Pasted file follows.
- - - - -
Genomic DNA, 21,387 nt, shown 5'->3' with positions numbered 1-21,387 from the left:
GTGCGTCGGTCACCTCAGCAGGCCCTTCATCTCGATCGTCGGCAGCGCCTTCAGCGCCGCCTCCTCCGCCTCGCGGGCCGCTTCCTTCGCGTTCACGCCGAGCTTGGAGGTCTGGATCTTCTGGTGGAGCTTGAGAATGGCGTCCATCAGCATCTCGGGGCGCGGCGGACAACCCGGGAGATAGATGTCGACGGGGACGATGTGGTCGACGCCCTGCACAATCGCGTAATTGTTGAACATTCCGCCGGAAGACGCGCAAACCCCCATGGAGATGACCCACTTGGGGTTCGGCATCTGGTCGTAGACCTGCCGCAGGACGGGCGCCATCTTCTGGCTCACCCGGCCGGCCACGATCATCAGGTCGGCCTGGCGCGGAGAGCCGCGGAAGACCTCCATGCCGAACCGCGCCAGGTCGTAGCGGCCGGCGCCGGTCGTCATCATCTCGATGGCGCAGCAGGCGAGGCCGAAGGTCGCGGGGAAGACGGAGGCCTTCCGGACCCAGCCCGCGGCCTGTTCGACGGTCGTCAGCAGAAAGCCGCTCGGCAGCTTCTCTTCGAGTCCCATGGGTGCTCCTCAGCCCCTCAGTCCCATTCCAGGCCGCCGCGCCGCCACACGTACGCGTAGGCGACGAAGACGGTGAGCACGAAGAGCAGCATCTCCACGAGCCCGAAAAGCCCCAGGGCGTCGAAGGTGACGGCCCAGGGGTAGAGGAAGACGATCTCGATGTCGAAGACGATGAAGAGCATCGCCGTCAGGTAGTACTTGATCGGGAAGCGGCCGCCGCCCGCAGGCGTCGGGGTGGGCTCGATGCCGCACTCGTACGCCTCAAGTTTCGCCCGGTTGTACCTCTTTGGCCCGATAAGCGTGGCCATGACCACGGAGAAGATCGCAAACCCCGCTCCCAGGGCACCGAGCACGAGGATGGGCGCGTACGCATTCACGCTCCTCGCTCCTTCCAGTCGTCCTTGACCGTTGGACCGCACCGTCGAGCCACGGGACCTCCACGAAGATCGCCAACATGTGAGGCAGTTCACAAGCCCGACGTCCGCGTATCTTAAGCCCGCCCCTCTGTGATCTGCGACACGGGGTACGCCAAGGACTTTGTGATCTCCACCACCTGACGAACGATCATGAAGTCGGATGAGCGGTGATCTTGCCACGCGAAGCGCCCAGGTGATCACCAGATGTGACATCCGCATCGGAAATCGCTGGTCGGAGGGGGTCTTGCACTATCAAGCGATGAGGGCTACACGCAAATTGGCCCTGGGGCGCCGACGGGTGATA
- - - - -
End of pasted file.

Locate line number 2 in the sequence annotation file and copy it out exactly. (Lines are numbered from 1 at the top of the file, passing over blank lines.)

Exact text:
GTGCGTCGGTCACCTCAGCAGGCCCTTCATCTCGATCGTCGGCAGCGCCTTCAGCGCCGCCTCCTCCGCCTCGCGGGCCGCTTCCTTCGCGTTCACGCCGAGCTTGGAGGTCTGGATCTTCTGGTGGAGCTTGAGAATGGCGTCCATCAGCATCTCGGGGCGCGGCGGACAACCCGGGAGATAGATGTCGACGGGGACGATGTGGTCGACGCCCTGCACAATCGCGTAATTGTTGAACATTCCGCCGGAAGACGCGCAAACCCCCATGGAGATGACCCACTTGGGGTTCGGCATCTGGTCGTAGACCTGCCGCAGGACGGGCGCCATCTTCTGGCTCACCCGGCCGGCCACGATCATCAGGTCGGCCTGGCGCGGAGAGCCGCGGAAGACCTCCATGCCGAACCGCGCCAGGTCGTAGCGGCCGGCGCCGGTCGTCATCATCTCGATGGCGCAGCAGGCGAGGCCGAAGGTCGCGGGGAAGACGGAGGCCTTCCGGACCCAGCCCGCGGCCTGTTCGACGGTCGTCAGCAGAAAGCCGCTCGGCAGCTTCTCTTCGAGTCCCATGGGTGCTCCTCAGCCCCTCAGTCCCATTCCAGGCCGCCGCGCCGCCACACGTACGCGTAGGCGACGAAGACGGTGAGCACGAAGAGCAGCATCTCCACGAGCCCGAAAAGCCCCAGGGCGTCGAAGGTGACGGCCCAGGGGTAGAGGAAGACGATCTCGATGTCGAAGACGATGAAGAGCATCGCCGTCAGGTAGTACTTGATCGGGAAGCGGCCGCCGCCCGCAGGCGTCGGGGTGGGCTCGATGCCGCACTCGTACGCCTCAAGTTTCGCCCGGTTGTACCTCTTTGGCCCGATAAGCGTGGCCATGACCACGGAGAAGATCGCAAACCCCGCTCCCAGGGCACCGAGCACGAGGATGGGCGCGTACGCATTCACGCTCCTCGCTCCTTCCAGTCGTCCTTGACCGTTGGACCGCACCGTCGAGCCACGGGACCTCCACGAAGATCGCCAACATGTGAGGCAGTTCACAAGCCCGACGTCCGCGTATCTTAAGCCCGCCCCTCTGTGATCTGCGACACGGGGTACGCCAAGGACTTTGTGATCTCCACCACCTGACGAACGATCATGAAGTCGGATGAGCGGTGATCTTGCCACGCGAAGCGCCCAGGTGATCACCAGATGTGACATCCGCATCGGAAATCGCTGGTCGGAGGGGGTCTTGCACTATCAAGCGATGAGGGCTACACGCAAATTGGCCCTGGGGCGCCGACGGGTGATA